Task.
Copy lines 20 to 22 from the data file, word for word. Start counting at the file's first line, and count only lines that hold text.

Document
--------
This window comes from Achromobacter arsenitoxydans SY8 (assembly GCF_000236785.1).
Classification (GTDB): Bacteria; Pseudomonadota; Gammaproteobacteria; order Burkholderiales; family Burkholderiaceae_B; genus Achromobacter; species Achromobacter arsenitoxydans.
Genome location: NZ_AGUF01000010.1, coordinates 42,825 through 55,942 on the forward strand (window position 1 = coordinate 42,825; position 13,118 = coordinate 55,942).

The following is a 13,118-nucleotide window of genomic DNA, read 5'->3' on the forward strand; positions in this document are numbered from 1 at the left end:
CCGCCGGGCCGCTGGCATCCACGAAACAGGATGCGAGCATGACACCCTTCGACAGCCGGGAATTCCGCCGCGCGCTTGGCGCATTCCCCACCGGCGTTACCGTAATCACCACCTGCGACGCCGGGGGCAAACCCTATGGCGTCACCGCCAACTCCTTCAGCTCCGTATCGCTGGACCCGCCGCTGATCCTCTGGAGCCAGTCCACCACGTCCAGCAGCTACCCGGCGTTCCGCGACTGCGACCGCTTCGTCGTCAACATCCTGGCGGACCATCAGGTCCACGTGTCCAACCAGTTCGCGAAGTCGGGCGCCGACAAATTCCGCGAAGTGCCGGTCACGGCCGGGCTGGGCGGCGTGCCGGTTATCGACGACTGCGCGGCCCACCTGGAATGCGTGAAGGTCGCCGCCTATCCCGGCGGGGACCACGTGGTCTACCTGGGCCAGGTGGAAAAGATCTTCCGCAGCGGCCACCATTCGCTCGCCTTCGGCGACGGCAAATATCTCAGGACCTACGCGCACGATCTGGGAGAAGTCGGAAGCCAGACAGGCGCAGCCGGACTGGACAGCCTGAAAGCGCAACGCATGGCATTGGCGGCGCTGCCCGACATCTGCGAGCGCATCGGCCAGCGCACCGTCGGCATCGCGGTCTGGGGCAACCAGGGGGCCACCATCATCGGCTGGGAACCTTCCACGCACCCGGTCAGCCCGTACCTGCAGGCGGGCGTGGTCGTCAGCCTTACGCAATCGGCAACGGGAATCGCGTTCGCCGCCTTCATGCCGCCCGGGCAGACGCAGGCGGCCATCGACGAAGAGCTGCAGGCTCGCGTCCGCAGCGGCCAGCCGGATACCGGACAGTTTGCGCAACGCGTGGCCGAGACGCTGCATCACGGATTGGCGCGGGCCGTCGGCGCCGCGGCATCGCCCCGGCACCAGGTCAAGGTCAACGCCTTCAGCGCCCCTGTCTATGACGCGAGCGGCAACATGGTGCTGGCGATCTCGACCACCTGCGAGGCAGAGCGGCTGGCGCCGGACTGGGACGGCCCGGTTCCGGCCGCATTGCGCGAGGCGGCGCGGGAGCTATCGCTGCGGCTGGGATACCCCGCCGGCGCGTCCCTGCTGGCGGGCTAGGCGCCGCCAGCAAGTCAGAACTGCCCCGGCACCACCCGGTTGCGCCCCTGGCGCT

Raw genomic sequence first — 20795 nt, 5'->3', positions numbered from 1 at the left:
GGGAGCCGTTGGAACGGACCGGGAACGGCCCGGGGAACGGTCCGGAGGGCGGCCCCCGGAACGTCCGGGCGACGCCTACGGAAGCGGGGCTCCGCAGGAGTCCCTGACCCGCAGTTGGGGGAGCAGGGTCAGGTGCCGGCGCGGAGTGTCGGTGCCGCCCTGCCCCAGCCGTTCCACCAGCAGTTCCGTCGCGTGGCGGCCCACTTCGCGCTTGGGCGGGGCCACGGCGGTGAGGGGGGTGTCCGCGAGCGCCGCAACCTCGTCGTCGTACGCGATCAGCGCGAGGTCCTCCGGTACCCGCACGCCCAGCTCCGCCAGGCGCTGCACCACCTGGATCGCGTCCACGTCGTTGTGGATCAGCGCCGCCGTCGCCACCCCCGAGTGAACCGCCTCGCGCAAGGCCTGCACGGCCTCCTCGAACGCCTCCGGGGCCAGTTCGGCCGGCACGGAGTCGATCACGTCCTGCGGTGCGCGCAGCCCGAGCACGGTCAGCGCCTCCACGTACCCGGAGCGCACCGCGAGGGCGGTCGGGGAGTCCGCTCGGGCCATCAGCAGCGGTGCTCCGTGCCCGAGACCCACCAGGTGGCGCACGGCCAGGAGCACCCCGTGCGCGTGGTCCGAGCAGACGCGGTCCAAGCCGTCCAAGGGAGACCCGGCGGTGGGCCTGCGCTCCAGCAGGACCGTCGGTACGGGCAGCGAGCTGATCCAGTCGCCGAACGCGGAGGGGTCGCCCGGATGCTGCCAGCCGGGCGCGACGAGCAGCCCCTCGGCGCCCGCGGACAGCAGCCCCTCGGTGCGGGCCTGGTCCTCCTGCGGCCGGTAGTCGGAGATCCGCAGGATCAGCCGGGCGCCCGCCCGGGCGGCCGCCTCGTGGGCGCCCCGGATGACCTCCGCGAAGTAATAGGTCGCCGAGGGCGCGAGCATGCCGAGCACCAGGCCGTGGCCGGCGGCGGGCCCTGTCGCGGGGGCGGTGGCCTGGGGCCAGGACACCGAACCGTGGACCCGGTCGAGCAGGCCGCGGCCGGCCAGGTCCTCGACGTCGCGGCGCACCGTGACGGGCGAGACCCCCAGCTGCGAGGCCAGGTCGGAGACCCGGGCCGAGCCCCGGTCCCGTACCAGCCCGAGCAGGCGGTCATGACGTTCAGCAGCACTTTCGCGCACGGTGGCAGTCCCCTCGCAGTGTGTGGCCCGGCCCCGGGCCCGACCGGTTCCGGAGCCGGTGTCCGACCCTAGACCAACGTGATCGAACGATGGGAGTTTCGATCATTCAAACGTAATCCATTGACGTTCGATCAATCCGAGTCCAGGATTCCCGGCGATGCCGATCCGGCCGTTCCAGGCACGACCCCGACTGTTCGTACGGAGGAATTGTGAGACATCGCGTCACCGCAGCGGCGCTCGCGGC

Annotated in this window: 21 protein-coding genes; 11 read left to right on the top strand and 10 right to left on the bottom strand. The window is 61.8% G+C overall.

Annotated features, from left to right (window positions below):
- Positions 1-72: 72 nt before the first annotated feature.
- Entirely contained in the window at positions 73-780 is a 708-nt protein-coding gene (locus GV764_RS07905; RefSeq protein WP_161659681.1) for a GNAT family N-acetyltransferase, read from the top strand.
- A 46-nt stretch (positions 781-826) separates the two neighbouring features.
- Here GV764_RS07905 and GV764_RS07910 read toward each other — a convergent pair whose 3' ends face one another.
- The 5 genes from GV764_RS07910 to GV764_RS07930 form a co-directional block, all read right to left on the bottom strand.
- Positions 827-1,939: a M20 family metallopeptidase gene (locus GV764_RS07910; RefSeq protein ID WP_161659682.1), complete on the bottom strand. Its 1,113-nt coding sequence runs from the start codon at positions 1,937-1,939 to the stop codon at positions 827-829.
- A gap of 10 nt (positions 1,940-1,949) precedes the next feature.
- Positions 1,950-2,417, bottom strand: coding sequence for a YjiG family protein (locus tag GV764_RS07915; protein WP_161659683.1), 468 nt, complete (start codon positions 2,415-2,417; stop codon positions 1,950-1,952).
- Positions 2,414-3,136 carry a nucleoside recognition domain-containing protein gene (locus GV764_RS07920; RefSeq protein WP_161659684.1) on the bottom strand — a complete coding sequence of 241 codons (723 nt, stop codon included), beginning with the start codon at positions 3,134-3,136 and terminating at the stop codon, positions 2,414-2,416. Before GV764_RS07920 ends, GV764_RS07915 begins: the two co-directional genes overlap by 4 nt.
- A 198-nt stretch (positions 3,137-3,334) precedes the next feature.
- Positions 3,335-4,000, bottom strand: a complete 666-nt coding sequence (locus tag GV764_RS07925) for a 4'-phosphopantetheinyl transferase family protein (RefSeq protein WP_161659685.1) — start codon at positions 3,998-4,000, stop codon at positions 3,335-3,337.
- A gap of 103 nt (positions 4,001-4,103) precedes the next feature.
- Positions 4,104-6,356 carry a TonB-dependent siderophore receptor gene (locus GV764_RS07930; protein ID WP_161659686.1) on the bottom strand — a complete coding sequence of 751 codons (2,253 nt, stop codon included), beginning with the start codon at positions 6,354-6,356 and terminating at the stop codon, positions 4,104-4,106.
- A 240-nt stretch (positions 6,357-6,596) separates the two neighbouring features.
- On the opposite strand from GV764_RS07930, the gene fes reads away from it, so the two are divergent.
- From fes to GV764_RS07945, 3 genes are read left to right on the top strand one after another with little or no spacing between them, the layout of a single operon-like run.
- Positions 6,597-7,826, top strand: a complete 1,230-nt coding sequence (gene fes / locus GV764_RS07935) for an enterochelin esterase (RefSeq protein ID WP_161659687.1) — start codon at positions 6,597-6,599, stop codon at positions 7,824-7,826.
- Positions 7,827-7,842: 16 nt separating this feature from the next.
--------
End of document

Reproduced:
- Positions 3,335-4,000, bottom strand: a complete 666-nt coding sequence (locus tag GV764_RS07925) for a 4'-phosphopantetheinyl transferase family protein (RefSeq protein WP_161659685.1) — start codon at positions 3,998-4,000, stop codon at positions 3,335-3,337.
- A gap of 103 nt (positions 4,001-4,103) precedes the next feature.
- Positions 4,104-6,356 carry a TonB-dependent siderophore receptor gene (locus GV764_RS07930; protein ID WP_161659686.1) on the bottom strand — a complete coding sequence of 751 codons (2,253 nt, stop codon included), beginning with the start codon at positions 6,354-6,356 and terminating at the stop codon, positions 4,104-4,106.